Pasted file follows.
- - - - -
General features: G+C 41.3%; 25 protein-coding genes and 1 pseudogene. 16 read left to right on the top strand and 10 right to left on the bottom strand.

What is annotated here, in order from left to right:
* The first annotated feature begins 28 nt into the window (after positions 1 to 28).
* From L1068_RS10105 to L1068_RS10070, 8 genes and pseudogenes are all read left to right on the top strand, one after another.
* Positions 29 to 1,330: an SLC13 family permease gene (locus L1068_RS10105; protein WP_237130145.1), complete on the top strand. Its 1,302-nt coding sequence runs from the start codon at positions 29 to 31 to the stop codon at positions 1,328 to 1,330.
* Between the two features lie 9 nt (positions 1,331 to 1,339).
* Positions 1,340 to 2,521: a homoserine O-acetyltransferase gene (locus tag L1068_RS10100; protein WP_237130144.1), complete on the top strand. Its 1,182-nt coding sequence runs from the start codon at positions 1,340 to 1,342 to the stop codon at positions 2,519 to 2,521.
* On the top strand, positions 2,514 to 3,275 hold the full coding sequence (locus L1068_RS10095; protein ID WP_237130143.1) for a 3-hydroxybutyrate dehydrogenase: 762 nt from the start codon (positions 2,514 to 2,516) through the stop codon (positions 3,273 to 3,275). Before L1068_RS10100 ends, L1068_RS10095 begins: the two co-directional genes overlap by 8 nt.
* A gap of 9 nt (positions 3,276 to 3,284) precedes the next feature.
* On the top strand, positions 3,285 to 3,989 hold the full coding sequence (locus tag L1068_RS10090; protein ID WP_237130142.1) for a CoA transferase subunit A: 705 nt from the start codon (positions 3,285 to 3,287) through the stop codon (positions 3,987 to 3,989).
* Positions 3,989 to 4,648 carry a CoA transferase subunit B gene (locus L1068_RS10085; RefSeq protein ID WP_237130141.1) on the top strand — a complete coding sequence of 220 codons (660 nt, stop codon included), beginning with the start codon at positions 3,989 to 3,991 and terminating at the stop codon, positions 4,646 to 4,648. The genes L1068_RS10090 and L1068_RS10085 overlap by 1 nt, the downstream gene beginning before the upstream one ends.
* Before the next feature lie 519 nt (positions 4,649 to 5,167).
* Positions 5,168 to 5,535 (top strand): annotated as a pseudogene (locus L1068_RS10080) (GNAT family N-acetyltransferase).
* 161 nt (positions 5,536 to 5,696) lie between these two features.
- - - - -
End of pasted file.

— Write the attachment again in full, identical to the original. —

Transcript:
General features: G+C 41.3%; 25 protein-coding genes and 1 pseudogene. 16 read left to right on the top strand and 10 right to left on the bottom strand.

What is annotated here, in order from left to right:
* The first annotated feature begins 28 nt into the window (after positions 1 to 28).
* From L1068_RS10105 to L1068_RS10070, 8 genes and pseudogenes are all read left to right on the top strand, one after another.
* Positions 29 to 1,330: an SLC13 family permease gene (locus L1068_RS10105; protein WP_237130145.1), complete on the top strand. Its 1,302-nt coding sequence runs from the start codon at positions 29 to 31 to the stop codon at positions 1,328 to 1,330.
* Between the two features lie 9 nt (positions 1,331 to 1,339).
* Positions 1,340 to 2,521: a homoserine O-acetyltransferase gene (locus tag L1068_RS10100; protein WP_237130144.1), complete on the top strand. Its 1,182-nt coding sequence runs from the start codon at positions 1,340 to 1,342 to the stop codon at positions 2,519 to 2,521.
* On the top strand, positions 2,514 to 3,275 hold the full coding sequence (locus L1068_RS10095; protein ID WP_237130143.1) for a 3-hydroxybutyrate dehydrogenase: 762 nt from the start codon (positions 2,514 to 2,516) through the stop codon (positions 3,273 to 3,275). Before L1068_RS10100 ends, L1068_RS10095 begins: the two co-directional genes overlap by 8 nt.
* A gap of 9 nt (positions 3,276 to 3,284) precedes the next feature.
* On the top strand, positions 3,285 to 3,989 hold the full coding sequence (locus tag L1068_RS10090; protein ID WP_237130142.1) for a CoA transferase subunit A: 705 nt from the start codon (positions 3,285 to 3,287) through the stop codon (positions 3,987 to 3,989).
* Positions 3,989 to 4,648 carry a CoA transferase subunit B gene (locus L1068_RS10085; RefSeq protein ID WP_237130141.1) on the top strand — a complete coding sequence of 220 codons (660 nt, stop codon included), beginning with the start codon at positions 3,989 to 3,991 and terminating at the stop codon, positions 4,646 to 4,648. The genes L1068_RS10090 and L1068_RS10085 overlap by 1 nt, the downstream gene beginning before the upstream one ends.
* Before the next feature lie 519 nt (positions 4,649 to 5,167).
* Positions 5,168 to 5,535 (top strand): annotated as a pseudogene (locus L1068_RS10080) (GNAT family N-acetyltransferase).
* 161 nt (positions 5,536 to 5,696) lie between these two features.